Tuesday, May 29, 2012

Contractual Promises For The Future Which Are Breached Are Not Material Misrepresentations Under Securities Law

All securities fraud lawyers know it can be tough to make it past a 12(b)(6) motion in securities fraud cases, because of the intense scrutiny all complaint allegations get under the law and procedural rules. That’s why its important to first make sure you properly identify the material misrepresentations upon which your client relied, since this is the cornerstone of the case. Unfortunately, what we’re learning is that promises of future behavior that investors may rely upon, if they are part of contractual language, will not constitute the first critical element of securities fraud cases.

The recent case of Reese v. BP Exploration (Alaska), Inc., decided on June 29, 2011, by the Ninth Circuit illustrates this point well, since many of the claims brought against the company failed because the court determined no material misrepresentation was properly alleged. The appeal originated with a securities fraud action involving British Petroleum Exploration of Alaska (BPXA). In fall 2006 BPXA was in charge of supervising its pipeline and oil production facilities in Prudhoe Bay Alaska. During that time two separate pipeline leaks resulted from the buildup of bacterial colonies in the pipeline due to sediment accumulation. In the resulting action under the Clear Water Act brought by the U.S. government BPXA admitted to being aware of the sediment buildup before the spills. The class of Plaintiffs represented by Claude A. Reese, were those individuals who purchased shares of BP in the time frame leading up to the spill, who collectively suffered billions of dollars of capital loss when the stock plummeted in the spill’s aftermath. The Plaintiffs alleged that BPXA had given them assurances that such spills, which had occurred before, were a thing of the past due to new safety protocols. Based on that assurance the Plaintiffs filed a securities fraud suit against BPXA.

The Plaintiffs claimed that BPXA made false and misleading statements about its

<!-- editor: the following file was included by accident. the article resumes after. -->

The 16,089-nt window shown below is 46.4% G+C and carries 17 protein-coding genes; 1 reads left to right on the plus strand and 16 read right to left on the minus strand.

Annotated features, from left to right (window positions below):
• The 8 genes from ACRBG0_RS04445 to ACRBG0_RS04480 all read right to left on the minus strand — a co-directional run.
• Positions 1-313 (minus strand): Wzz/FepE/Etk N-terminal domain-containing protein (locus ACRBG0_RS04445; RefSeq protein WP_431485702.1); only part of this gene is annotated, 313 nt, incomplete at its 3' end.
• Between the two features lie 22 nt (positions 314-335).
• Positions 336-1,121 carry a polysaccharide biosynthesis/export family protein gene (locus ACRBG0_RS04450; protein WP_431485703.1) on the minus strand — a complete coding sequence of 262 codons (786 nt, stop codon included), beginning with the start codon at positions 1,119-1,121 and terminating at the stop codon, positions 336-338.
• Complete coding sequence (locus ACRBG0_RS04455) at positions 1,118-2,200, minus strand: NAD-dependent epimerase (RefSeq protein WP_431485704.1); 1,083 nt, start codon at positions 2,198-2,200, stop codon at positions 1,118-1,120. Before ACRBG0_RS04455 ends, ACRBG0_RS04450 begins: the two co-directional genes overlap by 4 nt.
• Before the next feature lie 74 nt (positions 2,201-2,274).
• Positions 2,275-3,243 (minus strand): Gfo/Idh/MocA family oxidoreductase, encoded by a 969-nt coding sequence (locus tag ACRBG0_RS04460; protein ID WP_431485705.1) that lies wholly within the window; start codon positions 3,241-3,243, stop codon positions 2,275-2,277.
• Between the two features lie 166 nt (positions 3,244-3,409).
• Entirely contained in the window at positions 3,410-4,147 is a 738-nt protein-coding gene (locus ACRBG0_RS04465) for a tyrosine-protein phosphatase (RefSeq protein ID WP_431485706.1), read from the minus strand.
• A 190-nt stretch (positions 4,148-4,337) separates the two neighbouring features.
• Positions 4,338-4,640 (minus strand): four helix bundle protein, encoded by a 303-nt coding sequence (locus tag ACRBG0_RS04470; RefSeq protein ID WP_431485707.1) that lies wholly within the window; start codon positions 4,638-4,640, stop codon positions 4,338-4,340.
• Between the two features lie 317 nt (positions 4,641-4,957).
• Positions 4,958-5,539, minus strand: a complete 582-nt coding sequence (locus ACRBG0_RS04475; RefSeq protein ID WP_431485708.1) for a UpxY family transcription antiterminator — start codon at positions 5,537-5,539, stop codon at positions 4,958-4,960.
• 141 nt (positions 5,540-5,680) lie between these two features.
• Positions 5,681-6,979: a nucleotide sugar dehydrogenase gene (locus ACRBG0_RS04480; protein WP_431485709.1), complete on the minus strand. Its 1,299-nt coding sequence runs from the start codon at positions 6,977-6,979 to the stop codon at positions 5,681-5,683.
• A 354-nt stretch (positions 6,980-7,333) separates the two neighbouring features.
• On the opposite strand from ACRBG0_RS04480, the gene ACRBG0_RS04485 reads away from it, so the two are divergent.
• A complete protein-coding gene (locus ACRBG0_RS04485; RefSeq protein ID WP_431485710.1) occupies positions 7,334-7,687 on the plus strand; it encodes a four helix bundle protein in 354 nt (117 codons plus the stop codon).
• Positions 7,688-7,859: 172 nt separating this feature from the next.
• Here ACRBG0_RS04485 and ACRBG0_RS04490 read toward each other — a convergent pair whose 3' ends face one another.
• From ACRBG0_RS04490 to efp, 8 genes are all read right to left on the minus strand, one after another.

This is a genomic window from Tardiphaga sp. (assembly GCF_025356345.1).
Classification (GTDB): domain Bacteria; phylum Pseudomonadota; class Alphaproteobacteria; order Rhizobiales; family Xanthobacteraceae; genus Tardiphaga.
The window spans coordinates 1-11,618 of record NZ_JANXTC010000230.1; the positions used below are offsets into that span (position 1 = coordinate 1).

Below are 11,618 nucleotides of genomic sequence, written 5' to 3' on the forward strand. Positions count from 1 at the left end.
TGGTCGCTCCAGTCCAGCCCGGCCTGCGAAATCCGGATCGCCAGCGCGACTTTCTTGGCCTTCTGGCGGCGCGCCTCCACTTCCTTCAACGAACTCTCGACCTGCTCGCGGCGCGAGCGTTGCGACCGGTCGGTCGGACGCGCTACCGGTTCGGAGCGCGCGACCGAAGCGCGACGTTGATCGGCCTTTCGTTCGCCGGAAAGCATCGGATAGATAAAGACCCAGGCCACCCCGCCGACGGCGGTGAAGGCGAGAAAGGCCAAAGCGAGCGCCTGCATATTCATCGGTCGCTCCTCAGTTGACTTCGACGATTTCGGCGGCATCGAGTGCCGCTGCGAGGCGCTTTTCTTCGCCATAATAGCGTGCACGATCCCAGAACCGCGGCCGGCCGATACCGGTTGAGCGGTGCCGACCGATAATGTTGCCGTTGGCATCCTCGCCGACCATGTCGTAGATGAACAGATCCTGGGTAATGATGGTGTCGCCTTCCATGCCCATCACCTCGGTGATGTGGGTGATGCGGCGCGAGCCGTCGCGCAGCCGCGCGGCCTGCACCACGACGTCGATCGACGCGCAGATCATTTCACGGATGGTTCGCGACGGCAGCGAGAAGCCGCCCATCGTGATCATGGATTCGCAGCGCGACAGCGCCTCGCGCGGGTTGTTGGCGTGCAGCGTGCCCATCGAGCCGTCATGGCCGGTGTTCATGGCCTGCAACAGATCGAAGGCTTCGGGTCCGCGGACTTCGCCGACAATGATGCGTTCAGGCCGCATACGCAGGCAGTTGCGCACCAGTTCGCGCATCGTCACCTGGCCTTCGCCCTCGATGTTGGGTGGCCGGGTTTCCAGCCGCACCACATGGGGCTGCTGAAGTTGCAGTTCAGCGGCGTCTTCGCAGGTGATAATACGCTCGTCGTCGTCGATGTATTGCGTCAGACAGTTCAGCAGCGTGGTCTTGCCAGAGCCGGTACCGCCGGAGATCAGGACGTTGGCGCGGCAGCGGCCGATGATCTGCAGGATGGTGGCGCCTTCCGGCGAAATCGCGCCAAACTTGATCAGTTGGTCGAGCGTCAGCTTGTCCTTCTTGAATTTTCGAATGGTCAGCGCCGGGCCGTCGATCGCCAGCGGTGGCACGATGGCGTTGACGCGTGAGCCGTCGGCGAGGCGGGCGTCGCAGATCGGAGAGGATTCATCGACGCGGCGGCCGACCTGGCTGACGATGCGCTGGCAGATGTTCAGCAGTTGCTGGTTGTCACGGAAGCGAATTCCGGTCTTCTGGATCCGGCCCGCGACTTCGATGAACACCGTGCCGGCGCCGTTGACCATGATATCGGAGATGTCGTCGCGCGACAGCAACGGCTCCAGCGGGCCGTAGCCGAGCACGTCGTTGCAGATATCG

operations in Prudhoe Bay through the SEC filings of the BP Prudhoe Bay Royalty
Trust, a trust created to distribute royalty interest from oil production in Prudhoe Bay to
purchasers of Trust units traded on the New York Stock Exchange. When BPXA created
the trust, it executed an Overriding Royalty Agreement to govern the details of the
interest distribution. Pursuant to the Overriding Agreement, BPXA contracted to operate
its production in Prudhoe Bay according to a “prudent operating standard.” Then during
each quarter the Trust attached the Overriding Agreement, with its “prudent operating
standard” clause to its SEC filings.

The Plaintiffs claim that this act when taken with the admitted negligent operation of the Prudhoe Bay pipeline constituted a material misrepresentation and the grounds for a securities fraud action. The Court of Appeals rejected this claim by the Plaintiffs using the general “reasonable investor test,” which holds that a statement is misleading in the context of securities fraud if “it would give a reasonable investor the impression of a state of affairs that differs in a material way from the ones that actually exist.” For the Court of Appeals the Trust’s Overriding Agreement, with its prudent operating procedure clause, constituted only a contractual promise to perform services, not a material guarantee that such services would be performed in the future. They reasoned that a breach of a contractual promise of future action does not constitute a material misrepresentation that will support the allegation of fraud. Thusly, the Court of Appeals affirmed the District Court’s partial dismissal of the Plaintiff’s claim based on a failure to show a material misrepresentation.

The case provides a valuable lesson in the standards to which investors will be held when engaging in securities trading. Recent trends in securities law focus on the doctrine of “investor beware” and increasingly hold investors to a high standard of due diligence in their investment activity. Here the court held that investors should not assume that a contractual promise of a company to act in a certain manner is a guarantee of such action, relying on the contractual doctrine of efficient breach, which assumes that people will sometimes intentionally breach their contractual agreements for no other reason than financial gain. While the Court of Appeals left open the issue of whether or not the Plaintiffs could recover contractual remedies from BPXA, their ruling illustrates the proactive environment of investing that all Plaintiffs should be aware is required.

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